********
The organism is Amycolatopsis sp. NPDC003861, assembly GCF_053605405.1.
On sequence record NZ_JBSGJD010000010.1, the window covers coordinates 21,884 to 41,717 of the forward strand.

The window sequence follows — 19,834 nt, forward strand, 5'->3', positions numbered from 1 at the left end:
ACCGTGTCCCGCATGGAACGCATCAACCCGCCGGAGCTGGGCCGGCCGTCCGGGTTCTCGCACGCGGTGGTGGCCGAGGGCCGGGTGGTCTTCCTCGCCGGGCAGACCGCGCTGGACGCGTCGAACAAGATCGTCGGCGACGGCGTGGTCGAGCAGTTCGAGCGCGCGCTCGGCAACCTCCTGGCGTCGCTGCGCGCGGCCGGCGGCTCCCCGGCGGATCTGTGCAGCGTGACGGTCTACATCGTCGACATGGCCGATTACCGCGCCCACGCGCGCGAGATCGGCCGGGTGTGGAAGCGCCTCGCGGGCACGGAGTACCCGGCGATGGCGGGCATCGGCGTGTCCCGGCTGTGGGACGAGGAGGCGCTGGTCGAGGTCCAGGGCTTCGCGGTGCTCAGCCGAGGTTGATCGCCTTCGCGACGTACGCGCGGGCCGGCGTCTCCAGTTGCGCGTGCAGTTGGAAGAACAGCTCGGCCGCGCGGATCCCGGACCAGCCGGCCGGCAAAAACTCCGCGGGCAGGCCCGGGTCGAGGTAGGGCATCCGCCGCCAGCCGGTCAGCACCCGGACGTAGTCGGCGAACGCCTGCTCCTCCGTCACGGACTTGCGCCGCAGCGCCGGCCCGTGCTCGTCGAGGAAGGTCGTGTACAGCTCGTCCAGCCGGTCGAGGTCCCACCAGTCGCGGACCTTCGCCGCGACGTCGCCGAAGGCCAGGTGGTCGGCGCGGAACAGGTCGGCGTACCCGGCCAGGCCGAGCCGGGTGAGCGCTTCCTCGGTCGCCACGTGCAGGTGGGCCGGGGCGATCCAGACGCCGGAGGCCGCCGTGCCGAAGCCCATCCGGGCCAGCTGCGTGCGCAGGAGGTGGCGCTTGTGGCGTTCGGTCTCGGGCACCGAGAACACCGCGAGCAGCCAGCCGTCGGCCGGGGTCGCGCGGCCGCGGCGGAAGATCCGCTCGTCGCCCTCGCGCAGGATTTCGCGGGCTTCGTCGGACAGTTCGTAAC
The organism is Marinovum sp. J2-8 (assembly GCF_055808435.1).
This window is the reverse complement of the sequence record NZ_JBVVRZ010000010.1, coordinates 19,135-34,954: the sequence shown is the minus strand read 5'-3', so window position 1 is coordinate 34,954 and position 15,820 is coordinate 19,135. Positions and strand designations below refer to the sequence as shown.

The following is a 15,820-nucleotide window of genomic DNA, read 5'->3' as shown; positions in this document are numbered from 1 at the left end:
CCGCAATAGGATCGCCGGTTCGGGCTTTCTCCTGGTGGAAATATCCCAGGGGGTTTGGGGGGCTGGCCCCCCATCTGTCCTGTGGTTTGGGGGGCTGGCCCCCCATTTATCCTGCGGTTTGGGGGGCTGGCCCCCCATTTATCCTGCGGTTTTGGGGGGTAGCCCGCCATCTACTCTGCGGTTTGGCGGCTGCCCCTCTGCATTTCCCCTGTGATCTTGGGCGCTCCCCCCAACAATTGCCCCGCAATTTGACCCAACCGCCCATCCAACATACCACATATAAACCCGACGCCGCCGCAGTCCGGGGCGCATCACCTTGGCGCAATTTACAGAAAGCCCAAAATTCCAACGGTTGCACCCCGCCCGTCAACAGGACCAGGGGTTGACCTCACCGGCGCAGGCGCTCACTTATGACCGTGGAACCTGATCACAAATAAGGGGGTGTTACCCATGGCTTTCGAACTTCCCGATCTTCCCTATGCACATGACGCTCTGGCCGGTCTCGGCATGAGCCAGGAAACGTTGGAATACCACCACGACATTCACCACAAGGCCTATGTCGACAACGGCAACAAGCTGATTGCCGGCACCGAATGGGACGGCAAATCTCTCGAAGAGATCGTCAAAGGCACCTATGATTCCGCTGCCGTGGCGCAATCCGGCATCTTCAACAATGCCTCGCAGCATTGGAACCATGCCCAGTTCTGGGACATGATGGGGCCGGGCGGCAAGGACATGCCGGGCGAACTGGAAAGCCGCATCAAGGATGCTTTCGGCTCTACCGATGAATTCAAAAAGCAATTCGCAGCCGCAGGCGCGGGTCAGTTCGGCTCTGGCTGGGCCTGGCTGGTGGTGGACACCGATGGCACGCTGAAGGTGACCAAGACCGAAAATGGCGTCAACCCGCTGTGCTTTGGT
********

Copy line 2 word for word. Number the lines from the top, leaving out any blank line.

On sequence record NZ_JBSGJD010000010.1, the window covers coordinates 21,884 to 41,717 of the forward strand.